FACTBOX - British business navigates rocky path to Brexit

LONDON (Reuters) - British businesses have endured a roller coaster ride since the vote to leave the European Union, with some ramping up their investment in the country and others pulling market flotations and ditching takeover deals.

Britain's Prime Minister Theresa May leaves 10 Downing Street in London, March 29, 2017. REUTERS/Hannah Mckay

Britain avoided a full collapse in mergers and acquisitions when some foreign companies took advantage of sterling’s sudden devaluation to snap up British names such as tech company ARM and pay-TV group Sky.

Other multi-national firms from Amazon to Nissan and top tech groups Google and Facebook have also increased their presence in Britain, while Qatar has vowed to invest 5 billion pounds.

But in total, inbound British corporate takeover deals are down 58 percent since the start of the year, according to Thomson Reuters data, adding to the 48 percent drop recorded in the six months after the June vote.

Demand for initial public offerings has also dropped, with the volumes raised so far in 2017 down 28 percent on last year, while business investment fell 0.9 percent year on year in the final quarter of 2016.

In terms of British government bonds, overseas investors such as central banks and sovereign wealth funds bought record amounts of gilts in the three months to the end of November, but there has since been a partial sell off.

Below are the major corporate announcements since Britain voted to leave the European Union on June 23 last year.


July 18 - Japan’s SoftBank agrees a deal to buy Britain’s most valuable technology company ARM for $32 billion in cash after winning the backing of Prime Minister Theresa May who said it showed that the country was open for business after Brexit.

Dec 15 - Rupert Murdoch’s Twenty-First Century Fox strikes a $14.6 billion deal to take control of European pay-TV firm Sky, pouncing after the Brexit vote sparked a plunge in the pound. The deal is still being examined by regulators.

Jan 27 - Britain’s biggest retailer Tesco agrees a surprise $4.6 billion takeover of food supplier Booker to increase its exposure to a faster growing sector.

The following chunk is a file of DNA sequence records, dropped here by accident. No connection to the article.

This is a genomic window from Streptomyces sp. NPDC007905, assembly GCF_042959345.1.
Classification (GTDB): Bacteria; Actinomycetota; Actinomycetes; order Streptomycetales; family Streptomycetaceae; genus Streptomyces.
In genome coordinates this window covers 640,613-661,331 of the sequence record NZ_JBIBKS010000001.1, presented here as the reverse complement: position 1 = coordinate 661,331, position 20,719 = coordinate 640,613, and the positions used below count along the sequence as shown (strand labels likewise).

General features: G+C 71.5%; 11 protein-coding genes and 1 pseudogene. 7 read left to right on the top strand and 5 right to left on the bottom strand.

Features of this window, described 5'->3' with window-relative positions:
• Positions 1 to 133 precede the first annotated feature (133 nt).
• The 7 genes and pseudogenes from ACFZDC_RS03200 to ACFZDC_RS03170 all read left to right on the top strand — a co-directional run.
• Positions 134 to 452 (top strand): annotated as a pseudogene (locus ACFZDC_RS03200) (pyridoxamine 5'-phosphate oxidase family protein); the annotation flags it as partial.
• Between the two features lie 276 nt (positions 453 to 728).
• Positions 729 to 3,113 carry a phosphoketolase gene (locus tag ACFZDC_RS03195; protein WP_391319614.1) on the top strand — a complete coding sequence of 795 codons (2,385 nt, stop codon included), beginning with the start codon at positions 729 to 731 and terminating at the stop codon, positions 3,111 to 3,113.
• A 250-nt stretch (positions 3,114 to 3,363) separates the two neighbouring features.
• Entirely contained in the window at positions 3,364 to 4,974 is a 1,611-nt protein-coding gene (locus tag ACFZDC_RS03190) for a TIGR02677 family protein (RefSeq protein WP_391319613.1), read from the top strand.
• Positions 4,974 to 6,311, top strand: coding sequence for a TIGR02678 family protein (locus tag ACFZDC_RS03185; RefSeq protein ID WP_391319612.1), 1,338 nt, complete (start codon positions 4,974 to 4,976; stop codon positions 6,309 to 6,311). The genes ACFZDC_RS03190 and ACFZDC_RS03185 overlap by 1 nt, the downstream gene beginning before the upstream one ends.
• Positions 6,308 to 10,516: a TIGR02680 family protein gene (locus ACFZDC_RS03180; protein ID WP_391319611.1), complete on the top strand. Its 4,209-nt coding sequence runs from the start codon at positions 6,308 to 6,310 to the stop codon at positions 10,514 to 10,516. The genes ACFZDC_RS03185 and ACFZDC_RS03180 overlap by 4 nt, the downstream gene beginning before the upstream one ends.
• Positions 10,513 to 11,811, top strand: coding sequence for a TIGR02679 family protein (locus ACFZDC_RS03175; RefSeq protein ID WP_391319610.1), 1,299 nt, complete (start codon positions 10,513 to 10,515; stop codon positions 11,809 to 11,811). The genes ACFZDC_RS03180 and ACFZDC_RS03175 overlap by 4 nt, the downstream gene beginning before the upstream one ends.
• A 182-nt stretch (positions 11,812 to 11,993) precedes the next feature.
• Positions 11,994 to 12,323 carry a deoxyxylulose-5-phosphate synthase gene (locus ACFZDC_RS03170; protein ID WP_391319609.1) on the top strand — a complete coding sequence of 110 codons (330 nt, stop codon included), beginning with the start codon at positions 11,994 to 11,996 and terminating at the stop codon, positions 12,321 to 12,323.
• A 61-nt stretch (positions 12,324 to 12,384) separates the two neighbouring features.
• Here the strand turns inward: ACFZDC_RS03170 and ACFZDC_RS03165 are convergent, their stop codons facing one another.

Feb 17 - Kraft Heinz Co launches an audacious $143 billion bid for Unilever, but abandons the plan just two days later, with sources saying it had been taken aback by the vehemence of the response and fears of a political backlash.

Feb 27 - The London Stock Exchange all but ends a 29 billion euro planned merger with Deutsche Boerse to create Europe’s biggest exchange after facing growing opposition since the Brexit vote. The deal was vetoed by EU antitrust regulators on Wednesday.

March 6 - Standard Life reaches agreement to buy Aberdeen Asset Management in a $13.5 billion merger that could generate deep cost cuts.


July 27 - GlaxoSmithKline plans $361 million of new investments at three drug manufacturing sites in Britain.

Sept 28 - Tech giant Apple announces plan to move its London headquarters to the landmark Battersea Power Station, occupying around 11.5 acres across six floors.

Oct 27 - Japanese carmaker Nissan agrees to build two new models in Britain after what a source said was a government promise of extra support to counter any loss of competitiveness caused by Britain leaving the EU. Nissan has not fully detailed how much it will spend on the new models.

Nov 15 - Google announces plans for a new flagship building in London that will have room to house 3,000 extra engineers.

Nov 21 - Facebook said it would expand its presence in Britain by 50 percent in 2017, hiring 500 new staff to add to the 1,000 people it already employs in the country.

Dec 8 - McDonald’s Corp said it would move its international tax base to Britain from Luxembourg, creating a new international holding company that will receive the majority of royalties from licensing deals outside the U.S.

Jan 10 - Messaging app Snapchat said it would make London the home of its international operations, booking sales in countries where it has no local entity in Britain rather than routing them through lower tax jurisdictions as some other U.S. tech companies do.

Jan 30 - Novo Nordisk, the world’s top maker of diabetes drugs, is investing 115 million pounds over 10 years in a new research centre in Britain, and will employ 100 scientists hunting for new ways to treat type 2 diabetes.

Feb 20 - Online retailer Amazon says it plans to create more than 5,000 jobs in Britain in 2017, taking the number of jobs it has announced in the country since the Brexit vote to 6,000.

March 6 - France’s Peugeot acquires two Vauxhall plants in Britain as part of its deal to buy the European business of General Motors. It has said it will honour existing job commitments but unions have raised concerns about the long-term future of the plants.

March 16 - Japanese carmaker Toyota said it plans to invest 240 million pounds to upgrade its car plant in central England for future output, but warned that retaining tariff-free access to EU markets after Brexit remained crucial.

March 24 - South Africa’s Brait SE, which has majority stakes in clothing retailer New Look, grocer Iceland Foods and gym chain Virgin Active, suspends plans to list on the London Stock Exchange due to the uncertainty around Brexit.

March 27 - Qatar, which has invested 40 billion pounds in Britain to buy such high-profile London landmarks as the Shard skyscraper and Harrods department store, pledges to invest another 5 billion pounds over the next five years.

Additional reporting by Costas Pitas and David Milliken; editing by Anna Willard